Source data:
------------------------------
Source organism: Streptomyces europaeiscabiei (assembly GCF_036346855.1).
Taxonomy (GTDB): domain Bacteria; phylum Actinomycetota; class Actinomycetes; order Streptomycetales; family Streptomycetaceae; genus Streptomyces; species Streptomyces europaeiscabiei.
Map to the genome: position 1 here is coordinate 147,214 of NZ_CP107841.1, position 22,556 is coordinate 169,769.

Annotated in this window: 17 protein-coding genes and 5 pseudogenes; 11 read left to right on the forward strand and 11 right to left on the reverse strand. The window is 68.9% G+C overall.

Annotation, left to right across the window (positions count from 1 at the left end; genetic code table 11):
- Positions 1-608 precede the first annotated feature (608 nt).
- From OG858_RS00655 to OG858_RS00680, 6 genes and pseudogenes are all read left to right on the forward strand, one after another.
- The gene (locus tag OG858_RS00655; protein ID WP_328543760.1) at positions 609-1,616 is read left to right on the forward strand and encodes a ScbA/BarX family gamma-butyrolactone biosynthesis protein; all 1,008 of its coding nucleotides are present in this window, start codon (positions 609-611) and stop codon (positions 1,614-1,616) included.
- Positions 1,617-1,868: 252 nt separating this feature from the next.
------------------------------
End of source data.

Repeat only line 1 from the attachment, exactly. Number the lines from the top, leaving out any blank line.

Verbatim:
Source organism: Streptomyces europaeiscabiei (assembly GCF_036346855.1).